Bibliography – Discourse Communities
Faigley, Lester. “Non-Academic Writing: The Social Perspective.” Professional Writing and Rhetoric. Ed. Tim Peeples. 47-58.
This article explores discourse communities from a social perspective, discussing the best possible research methods, and different types of discourse communities.
Gunawardena, Charlotte N. “A theoretical framework for building online communities of practice with social networking tool.” Educational Media International 46.1 (2009): 3-16. Web. 23 Apr. 2003.
While this article proposes a theoretical model for building online communities, it draws heavily on research from online communities of practice and theories of learning. The author also includes personal experience with the Web 2.0 tool, and indicates that a learning community moves through a spiraling process of discourse, action, reflection, and reorganization toward socially mediated “enlightenment.”
Holmes, Richard. “Genre analysis, and the social sciences: An investigation of the structure of research article discussion sections in three disciplines.” English For Specific Purposes16.4 (1997): 321-337. Web. 23 Apr. 2010
This is a specific study of discourse communities from the disciplines of political science, history, and sociology. While all of these disciplines are related, the study shows that there are marked differences between each subject. According to the abstract, “It is suggested that this distinctiveness is sufficient to justify the idea of a social science subgenre of the Research Article genre and that data of this kind are needed if academic reading and writing materials are to be developed that are sensitive to the structural features of academic texts.”
Johnson, Christopher M. “A survey of research on online communities of practice.” The Internet and Higher Education 4.1 (2001): 45-60. Web. 23 Apr. 2010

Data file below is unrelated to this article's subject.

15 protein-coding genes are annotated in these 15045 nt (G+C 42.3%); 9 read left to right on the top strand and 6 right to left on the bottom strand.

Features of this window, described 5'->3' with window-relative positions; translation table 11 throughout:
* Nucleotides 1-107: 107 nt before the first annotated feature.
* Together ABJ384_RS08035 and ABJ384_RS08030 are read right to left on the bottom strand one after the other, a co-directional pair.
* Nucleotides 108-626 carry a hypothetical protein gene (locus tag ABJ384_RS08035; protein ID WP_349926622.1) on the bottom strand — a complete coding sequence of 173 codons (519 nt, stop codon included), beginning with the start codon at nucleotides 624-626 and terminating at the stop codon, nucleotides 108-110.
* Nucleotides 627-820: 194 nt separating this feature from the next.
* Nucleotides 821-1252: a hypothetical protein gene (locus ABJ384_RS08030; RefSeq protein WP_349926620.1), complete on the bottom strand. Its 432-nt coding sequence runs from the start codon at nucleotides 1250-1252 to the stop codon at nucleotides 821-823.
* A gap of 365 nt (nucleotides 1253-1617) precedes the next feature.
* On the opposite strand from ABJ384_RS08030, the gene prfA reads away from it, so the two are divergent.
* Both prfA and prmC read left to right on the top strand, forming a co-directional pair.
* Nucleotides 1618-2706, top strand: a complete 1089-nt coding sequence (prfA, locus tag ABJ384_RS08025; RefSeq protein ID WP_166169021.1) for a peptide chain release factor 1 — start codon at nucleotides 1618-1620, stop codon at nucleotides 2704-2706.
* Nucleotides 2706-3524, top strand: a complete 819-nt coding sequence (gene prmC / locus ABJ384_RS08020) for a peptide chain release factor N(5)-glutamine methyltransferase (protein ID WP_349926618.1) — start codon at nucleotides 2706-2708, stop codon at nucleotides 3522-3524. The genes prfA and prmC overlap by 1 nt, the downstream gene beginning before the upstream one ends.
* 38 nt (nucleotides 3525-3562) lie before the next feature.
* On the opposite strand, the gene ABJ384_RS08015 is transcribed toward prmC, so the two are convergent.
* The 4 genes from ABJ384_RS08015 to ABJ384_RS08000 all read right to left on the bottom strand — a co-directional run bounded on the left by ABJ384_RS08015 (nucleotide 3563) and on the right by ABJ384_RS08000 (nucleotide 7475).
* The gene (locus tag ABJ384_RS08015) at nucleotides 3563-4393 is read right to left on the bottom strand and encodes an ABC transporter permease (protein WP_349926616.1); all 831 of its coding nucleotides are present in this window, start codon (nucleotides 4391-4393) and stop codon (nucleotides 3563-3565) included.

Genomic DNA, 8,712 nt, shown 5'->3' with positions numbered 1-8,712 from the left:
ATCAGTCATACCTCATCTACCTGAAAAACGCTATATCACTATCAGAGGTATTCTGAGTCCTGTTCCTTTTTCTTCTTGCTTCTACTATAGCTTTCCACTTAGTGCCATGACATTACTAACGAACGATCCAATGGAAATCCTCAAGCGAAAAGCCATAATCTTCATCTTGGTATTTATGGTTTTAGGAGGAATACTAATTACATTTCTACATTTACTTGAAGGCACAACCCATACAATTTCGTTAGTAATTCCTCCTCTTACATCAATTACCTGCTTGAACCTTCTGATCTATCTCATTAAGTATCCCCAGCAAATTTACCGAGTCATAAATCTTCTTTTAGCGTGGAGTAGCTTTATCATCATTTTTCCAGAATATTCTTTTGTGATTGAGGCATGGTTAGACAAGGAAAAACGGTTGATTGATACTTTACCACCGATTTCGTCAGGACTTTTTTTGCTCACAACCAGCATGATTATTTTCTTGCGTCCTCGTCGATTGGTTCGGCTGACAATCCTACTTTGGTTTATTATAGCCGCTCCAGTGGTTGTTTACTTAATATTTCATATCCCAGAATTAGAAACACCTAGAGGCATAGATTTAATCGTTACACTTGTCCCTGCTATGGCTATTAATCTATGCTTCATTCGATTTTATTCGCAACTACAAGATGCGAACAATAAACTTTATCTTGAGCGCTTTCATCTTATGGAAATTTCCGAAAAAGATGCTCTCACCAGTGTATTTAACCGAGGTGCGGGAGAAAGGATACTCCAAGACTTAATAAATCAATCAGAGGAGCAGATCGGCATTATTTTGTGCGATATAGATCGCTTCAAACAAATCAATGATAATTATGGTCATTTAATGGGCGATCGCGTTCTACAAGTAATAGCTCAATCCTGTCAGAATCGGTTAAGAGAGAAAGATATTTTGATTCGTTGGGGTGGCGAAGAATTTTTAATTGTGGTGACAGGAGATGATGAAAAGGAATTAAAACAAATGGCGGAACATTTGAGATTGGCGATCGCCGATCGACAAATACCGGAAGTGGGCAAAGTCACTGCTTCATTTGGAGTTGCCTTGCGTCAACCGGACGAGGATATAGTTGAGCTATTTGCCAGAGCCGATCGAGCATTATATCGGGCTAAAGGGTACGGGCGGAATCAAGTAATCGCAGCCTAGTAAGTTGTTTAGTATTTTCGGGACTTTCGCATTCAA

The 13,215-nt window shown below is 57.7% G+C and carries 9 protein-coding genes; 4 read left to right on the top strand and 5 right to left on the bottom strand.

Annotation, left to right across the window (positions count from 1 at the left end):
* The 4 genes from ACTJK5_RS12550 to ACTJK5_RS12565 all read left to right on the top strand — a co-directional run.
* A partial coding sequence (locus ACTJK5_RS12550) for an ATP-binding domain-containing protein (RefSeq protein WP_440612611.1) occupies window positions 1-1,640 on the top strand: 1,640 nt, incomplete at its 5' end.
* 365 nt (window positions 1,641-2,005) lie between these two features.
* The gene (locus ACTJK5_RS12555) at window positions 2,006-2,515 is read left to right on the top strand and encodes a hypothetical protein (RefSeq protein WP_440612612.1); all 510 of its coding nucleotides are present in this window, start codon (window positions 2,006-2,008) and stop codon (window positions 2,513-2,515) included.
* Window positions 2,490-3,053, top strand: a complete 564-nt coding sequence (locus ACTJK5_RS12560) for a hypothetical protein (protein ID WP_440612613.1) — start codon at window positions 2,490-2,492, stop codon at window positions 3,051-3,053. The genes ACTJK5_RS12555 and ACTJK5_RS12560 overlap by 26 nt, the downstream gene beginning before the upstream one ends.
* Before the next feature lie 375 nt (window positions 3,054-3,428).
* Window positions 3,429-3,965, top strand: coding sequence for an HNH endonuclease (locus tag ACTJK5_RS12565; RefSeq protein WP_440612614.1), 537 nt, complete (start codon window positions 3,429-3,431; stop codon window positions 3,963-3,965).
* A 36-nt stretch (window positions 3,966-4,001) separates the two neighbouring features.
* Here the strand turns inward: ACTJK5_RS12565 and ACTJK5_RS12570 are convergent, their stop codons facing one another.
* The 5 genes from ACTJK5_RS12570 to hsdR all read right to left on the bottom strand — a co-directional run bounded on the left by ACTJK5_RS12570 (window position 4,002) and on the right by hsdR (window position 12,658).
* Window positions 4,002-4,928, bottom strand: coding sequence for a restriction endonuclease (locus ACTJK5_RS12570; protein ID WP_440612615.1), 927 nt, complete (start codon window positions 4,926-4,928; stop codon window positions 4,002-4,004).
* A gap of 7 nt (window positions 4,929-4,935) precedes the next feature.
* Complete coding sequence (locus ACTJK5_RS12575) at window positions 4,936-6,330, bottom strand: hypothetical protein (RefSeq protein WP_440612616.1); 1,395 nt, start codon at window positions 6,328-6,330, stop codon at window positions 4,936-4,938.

In “A Survey of Current Research of Online Communities of Practice,” Johnson indicates the different research methods employed to indicate differences between interpersonal and online communities. He cites specific other studies which are pertinent to discourse community research, including research done by Ricketts, Borthick and Jones, and among others. These studies seek to answer if online discourse communities are more or less effective and why.
Ritter, Kelly. “E-Valuating Learning: Rate My Professors and Public Rhetorics of Pedagogy” Rhetoric Review 27.3 (2008). 23 Apr. 2010 <http://www.informaworld.com/<wbr></wbr>10.1080/07350190802126177>
This source examines the online discourse community of RateMyProfessor.com., and how a cultural phenomenon reveals the recent connection between consumer culture and academic culture. We though this would be an interesting article to include because it is so relevant to many of our discussions in class about the power of technology to transform pedagogy and writing as a social activity. Through the web, students communicate and exchange ideas with each other regarding the classes they take and professors then have the opportunity to view criticisms–a process that exemplifies how technology influences the student discourse community.